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This article is from the Dictionary of North Carolina Biography, 6 volumes, edited by William S. Powell. Copyright ©1979-1996 by the University of North Carolina Press. Used by permission of the publisher. For personal use and not for further distribution. Please submit permission requests for other use directly to the publisher.

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Butner, Henry Wolff

6 Apr. 1875–13 Mar. 1937

Camp Butner. Image courtesy of the NC Office of Archives & History. Henry Wolff Butner, army officer, was born in Pinnacle, Stokes County, the son of Frank A. and Sarah Wolff Butner. He was a cadet at Davis Military Academy in Winston before receiving an appointment to West Point in 1894. He was graduated from the U.S. Military Academy in 1898, when he was commissioned second lieutenant in the field artillery. He attended the Staff College in 1906. Promoted through the grades, he was colonel in June 1918, when he sailed for France as commander of the Sixteenth Field Artillery that participated in the Aisne-Marne operations around Chateau Thierry and Vesle. In August 1918, while still a colonel, he was transferred to the First Division as commander of the First Field Artillery brigade, and he directed the activities of the Fifth, Sixth, and Seventh regiments of field artillery at St. Mihiel in the Meuse-Argonne offensive and the march on and capture of Sedan. He was made brigadier general, temporary, in October and during the occupation of Germany he remained in command of his brigade until May 1919, when he was ordered back to the United States to attend the Army War College. He was awarded the distinguished service medal and the Croix de Guerre for valor and efficiency. His promotion to brigadier general became permanent in 1930, and he was promoted to major general in 1936. After World War I he served for a time as commander of the Thirteenth Field Artillery at Fort Bragg, as commandant at Fort Bragg, as president of the field artillery board, and as commanding general of the army's Panama department, his last post from which he returned to the United States because of a critical heart condition which soon proved fatal. General Butner never married. Camp Butner, fifteen miles north of Durham, established in January 1942, was named for him. The camp closed in March 1946, but Butner continues to be the name of the community that developed around the camp and the health care services that were afterwards opened there.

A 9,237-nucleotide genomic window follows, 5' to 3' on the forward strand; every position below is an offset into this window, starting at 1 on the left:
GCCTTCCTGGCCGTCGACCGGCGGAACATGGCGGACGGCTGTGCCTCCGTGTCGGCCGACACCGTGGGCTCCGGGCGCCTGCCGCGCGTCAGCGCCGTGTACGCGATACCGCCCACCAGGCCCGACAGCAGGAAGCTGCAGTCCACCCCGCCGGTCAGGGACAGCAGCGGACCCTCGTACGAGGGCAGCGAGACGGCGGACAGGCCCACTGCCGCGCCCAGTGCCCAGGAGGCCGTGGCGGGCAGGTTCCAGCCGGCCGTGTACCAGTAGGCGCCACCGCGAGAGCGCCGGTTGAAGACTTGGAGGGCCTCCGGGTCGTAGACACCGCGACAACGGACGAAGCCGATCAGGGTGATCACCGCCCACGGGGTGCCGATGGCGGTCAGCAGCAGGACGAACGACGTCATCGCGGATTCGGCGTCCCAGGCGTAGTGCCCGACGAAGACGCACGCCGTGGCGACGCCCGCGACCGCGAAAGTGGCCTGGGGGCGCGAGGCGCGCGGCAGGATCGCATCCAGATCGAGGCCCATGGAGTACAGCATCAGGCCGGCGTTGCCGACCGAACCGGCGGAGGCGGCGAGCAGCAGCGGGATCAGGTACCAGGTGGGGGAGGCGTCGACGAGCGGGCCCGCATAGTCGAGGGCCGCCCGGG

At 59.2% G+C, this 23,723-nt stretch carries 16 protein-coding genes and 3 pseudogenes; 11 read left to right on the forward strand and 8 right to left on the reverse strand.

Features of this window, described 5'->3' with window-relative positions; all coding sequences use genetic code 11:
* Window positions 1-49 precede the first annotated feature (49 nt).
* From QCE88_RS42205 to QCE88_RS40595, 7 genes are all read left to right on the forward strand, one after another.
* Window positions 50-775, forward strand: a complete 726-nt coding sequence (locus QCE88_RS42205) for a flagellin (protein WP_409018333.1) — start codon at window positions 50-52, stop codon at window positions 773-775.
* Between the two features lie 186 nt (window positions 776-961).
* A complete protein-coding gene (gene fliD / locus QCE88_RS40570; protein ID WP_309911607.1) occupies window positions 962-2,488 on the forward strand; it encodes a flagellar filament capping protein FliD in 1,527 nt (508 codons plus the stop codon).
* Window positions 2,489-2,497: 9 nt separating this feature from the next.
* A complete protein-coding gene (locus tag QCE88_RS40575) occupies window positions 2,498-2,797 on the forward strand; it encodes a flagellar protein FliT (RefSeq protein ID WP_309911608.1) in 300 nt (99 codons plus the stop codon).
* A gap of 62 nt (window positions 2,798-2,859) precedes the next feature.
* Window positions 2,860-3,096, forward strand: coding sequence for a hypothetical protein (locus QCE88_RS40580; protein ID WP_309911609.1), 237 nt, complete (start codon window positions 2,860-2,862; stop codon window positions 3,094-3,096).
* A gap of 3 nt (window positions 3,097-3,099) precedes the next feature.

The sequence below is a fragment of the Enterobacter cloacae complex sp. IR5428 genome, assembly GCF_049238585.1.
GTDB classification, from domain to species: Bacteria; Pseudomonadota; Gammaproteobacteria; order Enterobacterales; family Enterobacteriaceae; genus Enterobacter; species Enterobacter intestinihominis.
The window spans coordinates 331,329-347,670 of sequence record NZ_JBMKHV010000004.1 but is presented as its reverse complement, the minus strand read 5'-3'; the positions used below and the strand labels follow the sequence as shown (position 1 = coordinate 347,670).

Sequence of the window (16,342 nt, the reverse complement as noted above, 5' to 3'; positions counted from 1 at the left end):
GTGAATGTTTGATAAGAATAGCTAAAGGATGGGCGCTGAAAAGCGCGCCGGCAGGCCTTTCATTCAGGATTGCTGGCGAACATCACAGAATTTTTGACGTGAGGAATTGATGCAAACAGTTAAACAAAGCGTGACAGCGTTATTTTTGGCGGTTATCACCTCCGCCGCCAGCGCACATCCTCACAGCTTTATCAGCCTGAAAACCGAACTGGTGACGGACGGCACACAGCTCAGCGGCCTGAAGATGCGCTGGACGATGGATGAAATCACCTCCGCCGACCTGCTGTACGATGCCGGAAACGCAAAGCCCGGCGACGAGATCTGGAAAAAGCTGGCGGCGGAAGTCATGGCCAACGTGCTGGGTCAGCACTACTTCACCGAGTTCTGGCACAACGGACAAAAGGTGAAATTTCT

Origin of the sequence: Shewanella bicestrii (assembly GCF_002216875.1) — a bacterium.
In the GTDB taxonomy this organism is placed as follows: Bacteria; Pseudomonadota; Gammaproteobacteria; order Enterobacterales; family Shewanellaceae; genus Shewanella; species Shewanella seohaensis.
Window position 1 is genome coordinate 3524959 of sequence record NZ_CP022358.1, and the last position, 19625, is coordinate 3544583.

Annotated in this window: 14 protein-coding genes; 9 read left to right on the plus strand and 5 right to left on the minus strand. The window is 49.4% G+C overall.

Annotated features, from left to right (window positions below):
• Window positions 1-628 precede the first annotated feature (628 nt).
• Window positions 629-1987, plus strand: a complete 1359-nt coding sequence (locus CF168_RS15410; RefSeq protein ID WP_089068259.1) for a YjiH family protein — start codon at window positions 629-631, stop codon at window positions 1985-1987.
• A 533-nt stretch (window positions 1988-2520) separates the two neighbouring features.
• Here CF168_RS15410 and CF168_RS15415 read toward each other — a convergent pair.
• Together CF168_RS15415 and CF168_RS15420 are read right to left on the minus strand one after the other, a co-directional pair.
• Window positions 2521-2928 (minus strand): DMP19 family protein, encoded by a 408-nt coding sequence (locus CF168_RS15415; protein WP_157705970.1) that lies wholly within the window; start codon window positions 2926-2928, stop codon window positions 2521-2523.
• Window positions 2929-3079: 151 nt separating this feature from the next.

Raleigh News and Observer, 16 Mar. 1930, 14 Mar. 1937, 19 Feb. 1942.

Winston-Salem Journal-Sentinel, 21 Apr. 1957.

Who Was Who in America, vol. 1 (1943).

Additional Resources:

"Camp Butner." N.C. Highway Historical Marker G-105, N.C. Office of Archives & History. (accessed July 9, 2013).

Town of Butner, NC:

Image Credits:

"Camp Butner." N.C. Highway Historical Marker G-105, N.C. Office of Archives & History. (accessed July 9, 2013).

Origin - location: